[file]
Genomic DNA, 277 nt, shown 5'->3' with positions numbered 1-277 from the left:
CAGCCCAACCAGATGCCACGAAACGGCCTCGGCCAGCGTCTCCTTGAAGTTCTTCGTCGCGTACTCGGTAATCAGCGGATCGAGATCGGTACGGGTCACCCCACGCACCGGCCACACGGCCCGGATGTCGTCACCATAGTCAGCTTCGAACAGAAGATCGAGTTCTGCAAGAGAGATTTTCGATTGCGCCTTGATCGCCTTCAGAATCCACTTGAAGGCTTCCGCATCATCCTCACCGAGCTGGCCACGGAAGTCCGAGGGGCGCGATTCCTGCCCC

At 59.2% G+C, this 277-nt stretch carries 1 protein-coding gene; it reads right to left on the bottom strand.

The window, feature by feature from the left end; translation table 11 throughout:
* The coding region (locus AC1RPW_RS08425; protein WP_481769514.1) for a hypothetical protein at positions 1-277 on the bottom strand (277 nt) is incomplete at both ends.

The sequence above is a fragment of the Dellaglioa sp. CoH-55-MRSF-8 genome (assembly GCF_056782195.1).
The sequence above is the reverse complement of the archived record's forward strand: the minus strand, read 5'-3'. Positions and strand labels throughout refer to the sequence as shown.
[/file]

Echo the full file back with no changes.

Genomic DNA, 277 nt, shown 5'->3' with positions numbered 1-277 from the left:
CAGCCCAACCAGATGCCACGAAACGGCCTCGGCCAGCGTCTCCTTGAAGTTCTTCGTCGCGTACTCGGTAATCAGCGGATCGAGATCGGTACGGGTCACCCCACGCACCGGCCACACGGCCCGGATGTCGTCACCATAGTCAGCTTCGAACAGAAGATCGAGTTCTGCAAGAGAGATTTTCGATTGCGCCTTGATCGCCTTCAGAATCCACTTGAAGGCTTCCGCATCATCCTCACCGAGCTGGCCACGGAAGTCCGAGGGGCGCGATTCCTGCCCC

At 59.2% G+C, this 277-nt stretch carries 1 protein-coding gene; it reads right to left on the bottom strand.

The window, feature by feature from the left end; translation table 11 throughout:
* The coding region (locus AC1RPW_RS08425; protein WP_481769514.1) for a hypothetical protein at positions 1-277 on the bottom strand (277 nt) is incomplete at both ends.

The sequence above is a fragment of the Dellaglioa sp. CoH-55-MRSF-8 genome (assembly GCF_056782195.1).
The sequence above is the reverse complement of the archived record's forward strand: the minus strand, read 5'-3'. Positions and strand labels throughout refer to the sequence as shown.